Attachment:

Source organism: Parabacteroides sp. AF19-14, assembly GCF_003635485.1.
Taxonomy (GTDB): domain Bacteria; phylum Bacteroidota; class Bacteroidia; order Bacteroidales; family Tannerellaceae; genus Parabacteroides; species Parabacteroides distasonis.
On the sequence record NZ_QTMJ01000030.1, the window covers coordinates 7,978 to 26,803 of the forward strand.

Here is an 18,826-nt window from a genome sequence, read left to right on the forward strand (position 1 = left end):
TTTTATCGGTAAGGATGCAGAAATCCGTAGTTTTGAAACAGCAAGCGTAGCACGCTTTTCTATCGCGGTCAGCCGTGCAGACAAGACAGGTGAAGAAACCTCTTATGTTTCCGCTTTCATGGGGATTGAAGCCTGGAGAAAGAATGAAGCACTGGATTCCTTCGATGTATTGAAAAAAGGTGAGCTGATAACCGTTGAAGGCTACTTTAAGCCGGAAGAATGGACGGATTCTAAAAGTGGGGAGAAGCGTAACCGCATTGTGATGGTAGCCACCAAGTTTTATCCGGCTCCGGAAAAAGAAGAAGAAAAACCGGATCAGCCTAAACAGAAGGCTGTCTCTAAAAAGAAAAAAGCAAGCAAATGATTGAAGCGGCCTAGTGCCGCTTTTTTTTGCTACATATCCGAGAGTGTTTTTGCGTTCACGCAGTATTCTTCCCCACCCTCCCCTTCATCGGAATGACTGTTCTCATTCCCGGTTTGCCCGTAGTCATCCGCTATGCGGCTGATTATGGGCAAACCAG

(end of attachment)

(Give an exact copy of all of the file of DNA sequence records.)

Source organism: Parabacteroides sp. AF19-14, assembly GCF_003635485.1.
Taxonomy (GTDB): domain Bacteria; phylum Bacteroidota; class Bacteroidia; order Bacteroidales; family Tannerellaceae; genus Parabacteroides; species Parabacteroides distasonis.
On the sequence record NZ_QTMJ01000030.1, the window covers coordinates 7,978 to 26,803 of the forward strand.

Here is an 18,826-nt window from a genome sequence, read left to right on the forward strand (position 1 = left end):
TTTTATCGGTAAGGATGCAGAAATCCGTAGTTTTGAAACAGCAAGCGTAGCACGCTTTTCTATCGCGGTCAGCCGTGCAGACAAGACAGGTGAAGAAACCTCTTATGTTTCCGCTTTCATGGGGATTGAAGCCTGGAGAAAGAATGAAGCACTGGATTCCTTCGATGTATTGAAAAAAGGTGAGCTGATAACCGTTGAAGGCTACTTTAAGCCGGAAGAATGGACGGATTCTAAAAGTGGGGAGAAGCGTAACCGCATTGTGATGGTAGCCACCAAGTTTTATCCGGCTCCGGAAAAAGAAGAAGAAAAACCGGATCAGCCTAAACAGAAGGCTGTCTCTAAAAAGAAAAAAGCAAGCAAATGATTGAAGCGGCCTAGTGCCGCTTTTTTTTGCTACATATCCGAGAGTGTTTTTGCGTTCACGCAGTATTCTTCCCCACCCTCCCCTTCATCGGAATGACTGTTCTCATTCCCGGTTTGCCCGTAGTCATCCGCTATGCGGCTGATTATGGGCAAACCAG